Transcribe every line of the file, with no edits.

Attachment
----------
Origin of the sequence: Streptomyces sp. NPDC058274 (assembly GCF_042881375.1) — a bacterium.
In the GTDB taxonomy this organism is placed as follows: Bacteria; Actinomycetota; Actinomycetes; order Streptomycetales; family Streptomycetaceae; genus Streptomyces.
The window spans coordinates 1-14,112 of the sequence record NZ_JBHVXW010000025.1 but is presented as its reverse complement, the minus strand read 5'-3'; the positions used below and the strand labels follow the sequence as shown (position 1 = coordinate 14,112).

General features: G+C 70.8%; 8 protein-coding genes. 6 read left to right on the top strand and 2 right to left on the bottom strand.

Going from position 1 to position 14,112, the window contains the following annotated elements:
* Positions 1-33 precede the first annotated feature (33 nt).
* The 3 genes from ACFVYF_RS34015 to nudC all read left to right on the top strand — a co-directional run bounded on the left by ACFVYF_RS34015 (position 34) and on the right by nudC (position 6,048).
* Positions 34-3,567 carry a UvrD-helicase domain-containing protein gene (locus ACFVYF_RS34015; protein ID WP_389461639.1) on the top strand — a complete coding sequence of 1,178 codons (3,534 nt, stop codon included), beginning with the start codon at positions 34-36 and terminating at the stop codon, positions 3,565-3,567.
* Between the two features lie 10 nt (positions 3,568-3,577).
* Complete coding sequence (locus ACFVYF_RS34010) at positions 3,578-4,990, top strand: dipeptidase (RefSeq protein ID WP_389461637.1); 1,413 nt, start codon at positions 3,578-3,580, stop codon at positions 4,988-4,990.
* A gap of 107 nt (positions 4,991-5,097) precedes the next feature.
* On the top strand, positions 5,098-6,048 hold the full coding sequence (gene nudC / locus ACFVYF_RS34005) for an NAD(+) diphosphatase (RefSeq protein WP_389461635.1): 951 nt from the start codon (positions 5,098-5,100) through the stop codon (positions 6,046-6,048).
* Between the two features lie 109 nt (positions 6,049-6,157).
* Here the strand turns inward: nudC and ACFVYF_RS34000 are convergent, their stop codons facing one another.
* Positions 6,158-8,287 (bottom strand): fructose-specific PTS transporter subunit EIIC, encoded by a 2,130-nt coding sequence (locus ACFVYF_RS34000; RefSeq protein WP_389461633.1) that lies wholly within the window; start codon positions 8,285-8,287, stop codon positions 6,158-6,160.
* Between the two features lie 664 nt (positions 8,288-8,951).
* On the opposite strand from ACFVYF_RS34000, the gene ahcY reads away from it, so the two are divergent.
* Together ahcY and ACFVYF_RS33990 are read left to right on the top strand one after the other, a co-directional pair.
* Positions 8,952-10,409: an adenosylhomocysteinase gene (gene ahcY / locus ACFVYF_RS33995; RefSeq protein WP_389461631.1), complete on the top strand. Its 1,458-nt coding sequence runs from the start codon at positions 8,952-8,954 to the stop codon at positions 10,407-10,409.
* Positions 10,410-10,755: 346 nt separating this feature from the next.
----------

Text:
Origin of the sequence: Streptomyces sp. NPDC058274 (assembly GCF_042881375.1) — a bacterium.
In the GTDB taxonomy this organism is placed as follows: Bacteria; Actinomycetota; Actinomycetes; order Streptomycetales; family Streptomycetaceae; genus Streptomyces.
The window spans coordinates 1-14,112 of the sequence record NZ_JBHVXW010000025.1 but is presented as its reverse complement, the minus strand read 5'-3'; the positions used below and the strand labels follow the sequence as shown (position 1 = coordinate 14,112).

General features: G+C 70.8%; 8 protein-coding genes. 6 read left to right on the top strand and 2 right to left on the bottom strand.

Going from position 1 to position 14,112, the window contains the following annotated elements:
* Positions 1-33 precede the first annotated feature (33 nt).
* The 3 genes from ACFVYF_RS34015 to nudC all read left to right on the top strand — a co-directional run bounded on the left by ACFVYF_RS34015 (position 34) and on the right by nudC (position 6,048).
* Positions 34-3,567 carry a UvrD-helicase domain-containing protein gene (locus ACFVYF_RS34015; protein ID WP_389461639.1) on the top strand — a complete coding sequence of 1,178 codons (3,534 nt, stop codon included), beginning with the start codon at positions 34-36 and terminating at the stop codon, positions 3,565-3,567.
* Between the two features lie 10 nt (positions 3,568-3,577).
* Complete coding sequence (locus ACFVYF_RS34010) at positions 3,578-4,990, top strand: dipeptidase (RefSeq protein ID WP_389461637.1); 1,413 nt, start codon at positions 3,578-3,580, stop codon at positions 4,988-4,990.
* A gap of 107 nt (positions 4,991-5,097) precedes the next feature.
* On the top strand, positions 5,098-6,048 hold the full coding sequence (gene nudC / locus ACFVYF_RS34005) for an NAD(+) diphosphatase (RefSeq protein WP_389461635.1): 951 nt from the start codon (positions 5,098-5,100) through the stop codon (positions 6,046-6,048).
* Between the two features lie 109 nt (positions 6,049-6,157).
* Here the strand turns inward: nudC and ACFVYF_RS34000 are convergent, their stop codons facing one another.
* Positions 6,158-8,287 (bottom strand): fructose-specific PTS transporter subunit EIIC, encoded by a 2,130-nt coding sequence (locus ACFVYF_RS34000; RefSeq protein WP_389461633.1) that lies wholly within the window; start codon positions 8,285-8,287, stop codon positions 6,158-6,160.
* Between the two features lie 664 nt (positions 8,288-8,951).
* On the opposite strand from ACFVYF_RS34000, the gene ahcY reads away from it, so the two are divergent.
* Together ahcY and ACFVYF_RS33990 are read left to right on the top strand one after the other, a co-directional pair.
* Positions 8,952-10,409: an adenosylhomocysteinase gene (gene ahcY / locus ACFVYF_RS33995; RefSeq protein WP_389461631.1), complete on the top strand. Its 1,458-nt coding sequence runs from the start codon at positions 8,952-8,954 to the stop codon at positions 10,407-10,409.
* Positions 10,410-10,755: 346 nt separating this feature from the next.